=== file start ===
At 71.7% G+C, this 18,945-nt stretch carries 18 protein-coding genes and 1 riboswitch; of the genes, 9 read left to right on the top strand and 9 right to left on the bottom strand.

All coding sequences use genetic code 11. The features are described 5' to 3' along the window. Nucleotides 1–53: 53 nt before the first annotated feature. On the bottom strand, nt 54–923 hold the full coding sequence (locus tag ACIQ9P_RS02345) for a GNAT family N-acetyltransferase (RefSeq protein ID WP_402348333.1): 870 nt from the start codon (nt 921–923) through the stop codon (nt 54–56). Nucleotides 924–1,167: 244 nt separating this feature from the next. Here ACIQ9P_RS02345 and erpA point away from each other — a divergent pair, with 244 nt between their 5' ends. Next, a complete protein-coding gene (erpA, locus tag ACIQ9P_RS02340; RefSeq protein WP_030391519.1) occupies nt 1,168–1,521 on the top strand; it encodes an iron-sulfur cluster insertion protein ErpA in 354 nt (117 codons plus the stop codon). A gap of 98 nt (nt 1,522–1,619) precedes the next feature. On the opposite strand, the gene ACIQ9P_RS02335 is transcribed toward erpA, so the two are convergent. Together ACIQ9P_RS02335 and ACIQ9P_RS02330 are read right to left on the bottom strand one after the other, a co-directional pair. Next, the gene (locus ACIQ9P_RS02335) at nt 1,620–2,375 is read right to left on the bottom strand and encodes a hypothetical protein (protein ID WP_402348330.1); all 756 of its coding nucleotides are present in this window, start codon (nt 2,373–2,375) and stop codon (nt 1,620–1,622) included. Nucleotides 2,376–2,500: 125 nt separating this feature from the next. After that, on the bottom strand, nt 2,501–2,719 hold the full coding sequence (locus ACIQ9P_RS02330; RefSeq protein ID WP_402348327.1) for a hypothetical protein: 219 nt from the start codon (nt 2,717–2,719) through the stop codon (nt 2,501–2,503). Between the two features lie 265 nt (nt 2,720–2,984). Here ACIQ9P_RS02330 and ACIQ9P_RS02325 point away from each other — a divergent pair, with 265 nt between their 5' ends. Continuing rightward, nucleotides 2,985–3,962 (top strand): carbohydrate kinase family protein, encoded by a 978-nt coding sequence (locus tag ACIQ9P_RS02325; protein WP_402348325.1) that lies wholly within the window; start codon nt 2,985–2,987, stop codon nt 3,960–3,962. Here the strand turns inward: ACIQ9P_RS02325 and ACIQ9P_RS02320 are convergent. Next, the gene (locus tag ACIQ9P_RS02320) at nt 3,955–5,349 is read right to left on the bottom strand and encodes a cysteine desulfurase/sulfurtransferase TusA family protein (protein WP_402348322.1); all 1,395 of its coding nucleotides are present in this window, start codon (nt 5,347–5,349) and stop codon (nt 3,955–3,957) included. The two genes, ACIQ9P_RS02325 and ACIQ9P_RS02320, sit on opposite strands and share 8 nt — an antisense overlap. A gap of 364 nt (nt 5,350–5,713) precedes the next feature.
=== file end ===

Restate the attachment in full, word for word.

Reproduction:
At 71.7% G+C, this 18,945-nt stretch carries 18 protein-coding genes and 1 riboswitch; of the genes, 9 read left to right on the top strand and 9 right to left on the bottom strand.

All coding sequences use genetic code 11. The features are described 5' to 3' along the window. Nucleotides 1–53: 53 nt before the first annotated feature. On the bottom strand, nt 54–923 hold the full coding sequence (locus tag ACIQ9P_RS02345) for a GNAT family N-acetyltransferase (RefSeq protein ID WP_402348333.1): 870 nt from the start codon (nt 921–923) through the stop codon (nt 54–56). Nucleotides 924–1,167: 244 nt separating this feature from the next. Here ACIQ9P_RS02345 and erpA point away from each other — a divergent pair, with 244 nt between their 5' ends. Next, a complete protein-coding gene (erpA, locus tag ACIQ9P_RS02340; RefSeq protein WP_030391519.1) occupies nt 1,168–1,521 on the top strand; it encodes an iron-sulfur cluster insertion protein ErpA in 354 nt (117 codons plus the stop codon). A gap of 98 nt (nt 1,522–1,619) precedes the next feature. On the opposite strand, the gene ACIQ9P_RS02335 is transcribed toward erpA, so the two are convergent. Together ACIQ9P_RS02335 and ACIQ9P_RS02330 are read right to left on the bottom strand one after the other, a co-directional pair. Next, the gene (locus ACIQ9P_RS02335) at nt 1,620–2,375 is read right to left on the bottom strand and encodes a hypothetical protein (protein ID WP_402348330.1); all 756 of its coding nucleotides are present in this window, start codon (nt 2,373–2,375) and stop codon (nt 1,620–1,622) included. Nucleotides 2,376–2,500: 125 nt separating this feature from the next. After that, on the bottom strand, nt 2,501–2,719 hold the full coding sequence (locus ACIQ9P_RS02330; RefSeq protein ID WP_402348327.1) for a hypothetical protein: 219 nt from the start codon (nt 2,717–2,719) through the stop codon (nt 2,501–2,503). Between the two features lie 265 nt (nt 2,720–2,984). Here ACIQ9P_RS02330 and ACIQ9P_RS02325 point away from each other — a divergent pair, with 265 nt between their 5' ends. Continuing rightward, nucleotides 2,985–3,962 (top strand): carbohydrate kinase family protein, encoded by a 978-nt coding sequence (locus tag ACIQ9P_RS02325; protein WP_402348325.1) that lies wholly within the window; start codon nt 2,985–2,987, stop codon nt 3,960–3,962. Here the strand turns inward: ACIQ9P_RS02325 and ACIQ9P_RS02320 are convergent. Next, the gene (locus tag ACIQ9P_RS02320) at nt 3,955–5,349 is read right to left on the bottom strand and encodes a cysteine desulfurase/sulfurtransferase TusA family protein (protein WP_402348322.1); all 1,395 of its coding nucleotides are present in this window, start codon (nt 5,347–5,349) and stop codon (nt 3,955–3,957) included. The two genes, ACIQ9P_RS02325 and ACIQ9P_RS02320, sit on opposite strands and share 8 nt — an antisense overlap. A gap of 364 nt (nt 5,350–5,713) precedes the next feature.